• During a daily meeting among Amazon’s leadership team attended by CEO Jeff Bezos, executives discussed a plan to paint Smalls as the “face of the entire union/organizing movement,” according to leaked notes written by Amazon General Counsel David Zapolsky, who said that Smalls is “not smart, or articulate” so focusing on him as the leader would put the company in a “much stronger PR position.” Zapolsky said in a statement that “I let my emotions draft my words and get the better of me” because he was “frustrated and upset” about Smalls’ choice to return to the warehouse after being asked to self-quarantine.
  • Sen. Elizabeth Warren (D-Mass.) sent letters to four major food delivery services — DoorDash, Grubhub, Uber Eats and Instacart — urging them to classify their workers as full-time employees so that the companies can grant them more labor protections, such as paid sick leave, during the coronavirus pandemic.

Telecommunications and wireless

  • FCC Chairman Ajit Pai proposed a plan to open up the 6GHz airwaves currently used by utilities companies to Wi-Fi devices, which will be put to a vote during next month’s open commission meeting.
  • Google is offering 100,00 free Wi-Fi hotspots for at least three months and donating 4,000 Chromebooks to students across California who have limited at-home access to the internet after the state extended school closures for the remainder of the academic year due to the pandemic.
  • Comcast Corp. said voice and video calls have more than tripled since Americans started transitioning to remote work and learning during the pandemic, while overall network traffic has increased 32 percent. While cities like San Francisco and Seattle have experienced an overall network traffic jump closer to 60 percent, Comcast tech leader Tony Werner said the additional traffic is “well within the capabilities of the network.”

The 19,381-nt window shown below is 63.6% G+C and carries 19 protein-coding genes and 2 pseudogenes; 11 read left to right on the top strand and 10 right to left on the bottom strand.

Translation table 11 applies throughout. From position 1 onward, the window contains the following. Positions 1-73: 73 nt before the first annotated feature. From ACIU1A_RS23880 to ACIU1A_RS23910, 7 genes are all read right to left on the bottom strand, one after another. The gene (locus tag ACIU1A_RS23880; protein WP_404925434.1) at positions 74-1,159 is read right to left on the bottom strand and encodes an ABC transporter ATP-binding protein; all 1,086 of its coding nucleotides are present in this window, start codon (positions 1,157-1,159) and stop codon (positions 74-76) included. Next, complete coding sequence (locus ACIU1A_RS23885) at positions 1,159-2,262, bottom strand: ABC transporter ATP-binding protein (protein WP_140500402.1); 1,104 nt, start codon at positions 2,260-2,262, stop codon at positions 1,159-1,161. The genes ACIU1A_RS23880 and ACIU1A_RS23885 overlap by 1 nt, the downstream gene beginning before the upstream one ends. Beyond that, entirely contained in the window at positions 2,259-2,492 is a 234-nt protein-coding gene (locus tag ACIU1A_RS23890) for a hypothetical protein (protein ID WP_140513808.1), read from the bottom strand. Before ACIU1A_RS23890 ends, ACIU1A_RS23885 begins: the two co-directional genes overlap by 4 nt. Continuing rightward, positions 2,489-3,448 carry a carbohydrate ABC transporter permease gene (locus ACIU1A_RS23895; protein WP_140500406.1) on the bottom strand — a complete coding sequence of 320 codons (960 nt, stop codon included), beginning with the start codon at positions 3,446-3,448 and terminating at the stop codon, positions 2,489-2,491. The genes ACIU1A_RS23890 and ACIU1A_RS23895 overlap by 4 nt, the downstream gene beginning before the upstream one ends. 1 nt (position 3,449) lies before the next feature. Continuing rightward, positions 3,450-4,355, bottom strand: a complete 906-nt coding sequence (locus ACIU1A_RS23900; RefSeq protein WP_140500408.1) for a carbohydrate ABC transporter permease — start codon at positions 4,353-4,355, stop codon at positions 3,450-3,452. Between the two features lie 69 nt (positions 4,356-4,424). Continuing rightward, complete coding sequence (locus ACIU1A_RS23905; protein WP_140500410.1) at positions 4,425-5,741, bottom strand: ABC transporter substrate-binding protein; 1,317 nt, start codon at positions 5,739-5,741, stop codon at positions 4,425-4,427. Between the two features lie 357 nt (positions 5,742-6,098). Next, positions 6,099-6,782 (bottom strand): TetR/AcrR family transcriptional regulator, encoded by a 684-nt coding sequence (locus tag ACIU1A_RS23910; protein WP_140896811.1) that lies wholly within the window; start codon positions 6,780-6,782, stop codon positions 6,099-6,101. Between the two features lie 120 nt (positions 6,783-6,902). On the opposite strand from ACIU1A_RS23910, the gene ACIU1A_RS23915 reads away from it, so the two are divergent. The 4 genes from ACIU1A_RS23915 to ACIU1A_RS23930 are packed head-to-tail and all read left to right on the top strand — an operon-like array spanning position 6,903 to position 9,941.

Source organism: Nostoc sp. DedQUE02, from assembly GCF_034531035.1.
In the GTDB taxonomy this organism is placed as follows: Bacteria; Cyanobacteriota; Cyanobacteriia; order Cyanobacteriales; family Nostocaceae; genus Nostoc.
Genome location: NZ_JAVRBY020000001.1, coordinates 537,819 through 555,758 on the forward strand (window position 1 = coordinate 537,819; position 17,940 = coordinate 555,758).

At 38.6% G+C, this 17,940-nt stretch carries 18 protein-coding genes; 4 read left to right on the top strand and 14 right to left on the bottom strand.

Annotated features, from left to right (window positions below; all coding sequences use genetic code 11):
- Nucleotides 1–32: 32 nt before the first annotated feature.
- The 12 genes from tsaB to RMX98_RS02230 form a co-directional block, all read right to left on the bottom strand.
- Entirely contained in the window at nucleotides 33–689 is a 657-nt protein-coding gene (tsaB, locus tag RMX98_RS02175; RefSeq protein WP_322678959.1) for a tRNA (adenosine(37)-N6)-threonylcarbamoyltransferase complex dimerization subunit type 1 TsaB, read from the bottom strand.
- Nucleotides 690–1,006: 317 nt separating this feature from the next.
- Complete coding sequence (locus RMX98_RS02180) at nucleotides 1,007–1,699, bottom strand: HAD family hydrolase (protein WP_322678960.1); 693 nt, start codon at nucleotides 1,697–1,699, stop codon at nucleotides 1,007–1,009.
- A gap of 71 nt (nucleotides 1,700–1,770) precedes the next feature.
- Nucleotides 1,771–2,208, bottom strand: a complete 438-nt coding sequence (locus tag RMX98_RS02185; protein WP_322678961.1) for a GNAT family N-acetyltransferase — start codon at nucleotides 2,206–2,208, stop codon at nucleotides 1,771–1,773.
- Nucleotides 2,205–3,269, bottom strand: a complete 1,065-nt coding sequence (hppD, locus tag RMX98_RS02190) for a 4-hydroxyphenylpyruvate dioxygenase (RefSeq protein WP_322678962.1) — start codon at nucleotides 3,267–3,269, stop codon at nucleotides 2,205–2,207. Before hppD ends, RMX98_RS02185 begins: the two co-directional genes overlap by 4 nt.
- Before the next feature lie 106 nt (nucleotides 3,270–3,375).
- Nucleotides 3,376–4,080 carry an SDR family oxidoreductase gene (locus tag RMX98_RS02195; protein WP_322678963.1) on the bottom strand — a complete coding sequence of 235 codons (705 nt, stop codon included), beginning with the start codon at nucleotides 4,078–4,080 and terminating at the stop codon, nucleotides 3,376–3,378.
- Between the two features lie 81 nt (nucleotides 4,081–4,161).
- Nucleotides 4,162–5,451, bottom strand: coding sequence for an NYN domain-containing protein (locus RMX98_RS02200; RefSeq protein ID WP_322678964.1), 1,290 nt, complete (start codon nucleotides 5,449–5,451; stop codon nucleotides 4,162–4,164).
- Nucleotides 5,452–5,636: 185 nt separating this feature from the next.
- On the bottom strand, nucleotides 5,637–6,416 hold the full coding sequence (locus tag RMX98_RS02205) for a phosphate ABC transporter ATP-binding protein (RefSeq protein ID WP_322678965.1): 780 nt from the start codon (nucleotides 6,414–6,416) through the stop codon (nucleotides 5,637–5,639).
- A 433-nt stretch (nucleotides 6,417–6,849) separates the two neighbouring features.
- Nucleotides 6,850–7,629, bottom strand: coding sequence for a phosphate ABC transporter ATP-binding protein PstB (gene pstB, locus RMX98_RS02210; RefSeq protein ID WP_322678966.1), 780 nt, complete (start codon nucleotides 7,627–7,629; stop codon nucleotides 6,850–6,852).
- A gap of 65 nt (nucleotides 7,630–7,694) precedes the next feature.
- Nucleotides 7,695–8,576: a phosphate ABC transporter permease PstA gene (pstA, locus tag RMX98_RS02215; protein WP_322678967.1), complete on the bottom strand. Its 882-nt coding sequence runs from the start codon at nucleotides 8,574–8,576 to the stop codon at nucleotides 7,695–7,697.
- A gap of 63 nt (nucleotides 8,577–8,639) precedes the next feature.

What’s Ahead

  • The Senate and House are in recess. 
  • The FCC’s next open commission meeting is April 23. Tentative agenda items include a vote on a proposal to open the 6 GHz band to unlicensed use and a proposal to establish the 5G Fund for Rural America.

Events Calendar (All Times Local)

New America’s online event “Easing the Home Connectivity Crunch” feat. FCC Chair Ajit Pai 1:00 pm
Silicon Flatiron’s virtual conference on the 21st Century Cures Act 2:00 pm
The Voice of the Car virtual summit
The Voice of the Car virtual summit
Fiber Broadband Association’s webinar: “2020 COVID-19 Pandemic Response: Will We Break the Internet?” 10:00 am
Brookings Institution’s webinar on “What’s being done to address the growing US digital divide” feat. FCC Commissioner Jessica Rosenworcel 2:00 pm
View full calendar

Watch On-Demand: What New Data Tells Us About the Labor Market, Unemployment and a Recession

For a better understanding of the pandemic’s impact on unemployment and the broader economy, Morning Consult gathered a team of experts to discuss new data examining how prepared consumers are for the economic downturn and what consumer confidence tells us about a potential recession.

A copy of the presentation, a recording of the full webinar, and a copy of our recent white paper on using consumer confidence to track a recession can be accessed here.